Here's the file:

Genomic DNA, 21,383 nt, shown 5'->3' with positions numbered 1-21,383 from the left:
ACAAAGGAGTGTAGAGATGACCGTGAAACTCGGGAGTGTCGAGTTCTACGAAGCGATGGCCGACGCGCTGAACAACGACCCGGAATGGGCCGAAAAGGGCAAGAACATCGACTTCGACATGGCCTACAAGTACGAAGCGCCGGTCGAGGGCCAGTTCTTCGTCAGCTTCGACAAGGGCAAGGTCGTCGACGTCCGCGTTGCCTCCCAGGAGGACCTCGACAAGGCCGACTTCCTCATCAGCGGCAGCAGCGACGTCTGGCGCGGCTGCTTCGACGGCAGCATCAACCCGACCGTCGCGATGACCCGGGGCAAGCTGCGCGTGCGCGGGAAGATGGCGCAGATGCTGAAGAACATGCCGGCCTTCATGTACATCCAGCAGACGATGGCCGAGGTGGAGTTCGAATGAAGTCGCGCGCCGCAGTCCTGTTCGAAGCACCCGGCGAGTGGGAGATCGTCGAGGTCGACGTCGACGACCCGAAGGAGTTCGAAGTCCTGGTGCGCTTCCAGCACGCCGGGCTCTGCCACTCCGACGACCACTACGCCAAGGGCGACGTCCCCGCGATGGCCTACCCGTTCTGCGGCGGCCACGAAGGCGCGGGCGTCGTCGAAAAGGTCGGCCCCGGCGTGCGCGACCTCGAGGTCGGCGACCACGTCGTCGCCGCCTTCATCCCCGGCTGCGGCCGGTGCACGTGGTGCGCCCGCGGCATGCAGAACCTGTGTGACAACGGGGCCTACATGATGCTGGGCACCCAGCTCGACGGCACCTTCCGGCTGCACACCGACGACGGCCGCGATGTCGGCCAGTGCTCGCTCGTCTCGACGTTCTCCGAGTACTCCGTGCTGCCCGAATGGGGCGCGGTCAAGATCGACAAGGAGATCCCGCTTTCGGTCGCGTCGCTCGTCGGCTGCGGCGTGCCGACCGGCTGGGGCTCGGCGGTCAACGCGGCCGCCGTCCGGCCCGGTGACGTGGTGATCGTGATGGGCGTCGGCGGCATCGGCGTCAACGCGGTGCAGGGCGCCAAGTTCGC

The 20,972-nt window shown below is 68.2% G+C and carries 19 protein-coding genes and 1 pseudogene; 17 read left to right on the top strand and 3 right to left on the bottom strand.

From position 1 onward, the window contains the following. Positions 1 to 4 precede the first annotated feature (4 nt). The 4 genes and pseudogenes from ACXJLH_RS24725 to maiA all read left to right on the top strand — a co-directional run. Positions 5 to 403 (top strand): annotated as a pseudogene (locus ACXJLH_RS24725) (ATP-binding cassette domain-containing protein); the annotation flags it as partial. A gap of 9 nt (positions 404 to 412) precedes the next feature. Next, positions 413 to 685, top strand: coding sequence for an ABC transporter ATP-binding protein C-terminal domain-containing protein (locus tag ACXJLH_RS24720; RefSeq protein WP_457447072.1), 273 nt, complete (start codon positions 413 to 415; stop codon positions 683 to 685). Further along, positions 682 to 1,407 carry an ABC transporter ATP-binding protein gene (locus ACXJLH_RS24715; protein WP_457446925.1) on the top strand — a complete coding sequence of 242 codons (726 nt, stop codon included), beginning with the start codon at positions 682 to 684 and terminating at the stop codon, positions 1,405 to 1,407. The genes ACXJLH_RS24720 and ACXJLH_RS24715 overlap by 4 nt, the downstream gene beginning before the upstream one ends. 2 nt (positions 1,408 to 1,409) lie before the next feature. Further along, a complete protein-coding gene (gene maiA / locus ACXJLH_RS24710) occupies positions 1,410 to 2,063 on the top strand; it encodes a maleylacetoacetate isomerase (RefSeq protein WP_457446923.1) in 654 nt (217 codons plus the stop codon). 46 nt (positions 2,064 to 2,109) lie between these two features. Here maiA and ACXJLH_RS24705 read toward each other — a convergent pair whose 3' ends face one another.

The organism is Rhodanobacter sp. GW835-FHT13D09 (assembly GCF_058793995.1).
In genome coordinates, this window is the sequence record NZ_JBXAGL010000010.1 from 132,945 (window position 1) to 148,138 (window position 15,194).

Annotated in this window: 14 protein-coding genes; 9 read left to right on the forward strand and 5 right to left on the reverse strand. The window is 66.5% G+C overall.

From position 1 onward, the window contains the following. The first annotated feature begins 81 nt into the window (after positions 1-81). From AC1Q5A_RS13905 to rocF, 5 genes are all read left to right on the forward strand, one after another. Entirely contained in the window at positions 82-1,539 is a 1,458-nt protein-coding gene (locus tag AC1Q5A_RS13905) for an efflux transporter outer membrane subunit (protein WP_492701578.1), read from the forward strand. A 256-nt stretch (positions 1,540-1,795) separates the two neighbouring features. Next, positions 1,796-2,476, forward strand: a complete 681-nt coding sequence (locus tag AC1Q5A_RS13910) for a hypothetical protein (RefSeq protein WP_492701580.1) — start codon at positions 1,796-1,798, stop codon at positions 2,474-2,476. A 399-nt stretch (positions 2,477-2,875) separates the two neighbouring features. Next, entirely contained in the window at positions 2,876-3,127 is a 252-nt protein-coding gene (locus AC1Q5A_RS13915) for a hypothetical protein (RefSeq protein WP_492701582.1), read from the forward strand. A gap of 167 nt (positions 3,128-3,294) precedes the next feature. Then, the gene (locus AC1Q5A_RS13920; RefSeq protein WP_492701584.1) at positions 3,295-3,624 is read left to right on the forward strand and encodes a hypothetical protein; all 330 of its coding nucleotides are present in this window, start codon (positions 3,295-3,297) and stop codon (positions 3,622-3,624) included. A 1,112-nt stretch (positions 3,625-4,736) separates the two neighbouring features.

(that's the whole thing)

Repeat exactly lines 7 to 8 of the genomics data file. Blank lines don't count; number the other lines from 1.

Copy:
Annotated in this window: 14 protein-coding genes; 9 read left to right on the forward strand and 5 right to left on the reverse strand. The window is 66.5% G+C overall.

From position 1 onward, the window contains the following. The first annotated feature begins 81 nt into the window (after positions 1-81). From AC1Q5A_RS13905 to rocF, 5 genes are all read left to right on the forward strand, one after another. Entirely contained in the window at positions 82-1,539 is a 1,458-nt protein-coding gene (locus tag AC1Q5A_RS13905) for an efflux transporter outer membrane subunit (protein WP_492701578.1), read from the forward strand. A 256-nt stretch (positions 1,540-1,795) separates the two neighbouring features. Next, positions 1,796-2,476, forward strand: a complete 681-nt coding sequence (locus tag AC1Q5A_RS13910) for a hypothetical protein (RefSeq protein WP_492701580.1) — start codon at positions 1,796-1,798, stop codon at positions 2,474-2,476. A 399-nt stretch (positions 2,477-2,875) separates the two neighbouring features. Next, entirely contained in the window at positions 2,876-3,127 is a 252-nt protein-coding gene (locus AC1Q5A_RS13915) for a hypothetical protein (RefSeq protein WP_492701582.1), read from the forward strand. A gap of 167 nt (positions 3,128-3,294) precedes the next feature. Then, the gene (locus AC1Q5A_RS13920; RefSeq protein WP_492701584.1) at positions 3,295-3,624 is read left to right on the forward strand and encodes a hypothetical protein; all 330 of its coding nucleotides are present in this window, start codon (positions 3,295-3,297) and stop codon (positions 3,622-3,624) included. A 1,112-nt stretch (positions 3,625-4,736) separates the two neighbouring features.